This paper draws on current and earlier literature, together with observational and anecdotal data to reveal the situation of HIV positive women in New Zealand. The present picture is examined in relation to data from a previously unpublished qualitative study undertaken by the author in 2001 using a feminist perspective. It would seem that dominant concerns of the women today are much the same as those surfacing in the earlier study. These include stigma and the associated problem of whether to conceal or reveal. Additionally these women are concerned that health professionals do not always take their problems seriously. Their distress is aggravated by fact of them being women suffering from what is generally seen as a male disease. The feminist perspective highlights the relative powerlessness of many women in the context of sexual relations whereby much of the prophylactic advice--such as insistence on condom use--becomes irrelevant. New women oriented education programmes are needed. It is argued that nurses are well placed to make a positive contribution in this area of care, and in fact are obligated to do so if their practice is to be consistent with the profession's declared aims with respect to cultural safety. However it is noted that there is still a degree of prejudice and ignorance to be overcome before the desired results will be achieved.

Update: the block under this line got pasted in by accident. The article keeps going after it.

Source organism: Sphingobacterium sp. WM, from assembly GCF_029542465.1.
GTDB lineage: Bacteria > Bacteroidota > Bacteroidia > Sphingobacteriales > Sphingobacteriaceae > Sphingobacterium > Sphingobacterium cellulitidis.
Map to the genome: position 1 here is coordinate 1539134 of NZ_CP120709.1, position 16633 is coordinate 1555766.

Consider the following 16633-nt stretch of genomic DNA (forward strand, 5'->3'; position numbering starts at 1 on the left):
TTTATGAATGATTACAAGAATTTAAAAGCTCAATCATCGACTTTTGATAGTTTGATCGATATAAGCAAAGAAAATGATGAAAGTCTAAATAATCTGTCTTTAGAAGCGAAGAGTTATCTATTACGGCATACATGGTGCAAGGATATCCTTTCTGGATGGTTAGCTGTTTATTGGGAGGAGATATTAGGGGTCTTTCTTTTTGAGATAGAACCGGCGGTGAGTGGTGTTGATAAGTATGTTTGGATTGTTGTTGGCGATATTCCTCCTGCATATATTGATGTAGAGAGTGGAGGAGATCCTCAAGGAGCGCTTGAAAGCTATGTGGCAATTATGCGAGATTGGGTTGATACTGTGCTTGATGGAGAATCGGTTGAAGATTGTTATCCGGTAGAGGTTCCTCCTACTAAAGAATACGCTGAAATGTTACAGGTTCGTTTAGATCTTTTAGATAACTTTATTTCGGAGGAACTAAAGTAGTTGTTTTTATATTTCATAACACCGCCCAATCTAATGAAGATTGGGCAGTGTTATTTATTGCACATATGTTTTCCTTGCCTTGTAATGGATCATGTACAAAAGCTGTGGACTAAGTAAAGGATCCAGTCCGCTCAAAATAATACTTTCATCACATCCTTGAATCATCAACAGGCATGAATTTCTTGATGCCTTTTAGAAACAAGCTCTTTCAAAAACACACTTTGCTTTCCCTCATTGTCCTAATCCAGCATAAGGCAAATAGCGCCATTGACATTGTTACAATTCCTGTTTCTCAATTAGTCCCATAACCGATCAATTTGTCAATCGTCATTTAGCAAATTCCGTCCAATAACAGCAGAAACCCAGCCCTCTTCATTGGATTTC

|Original language||English (US)|
|Number of pages||13|
|Journal||Nursing praxis in New Zealand inc|
|State||Published - Jul 2007|
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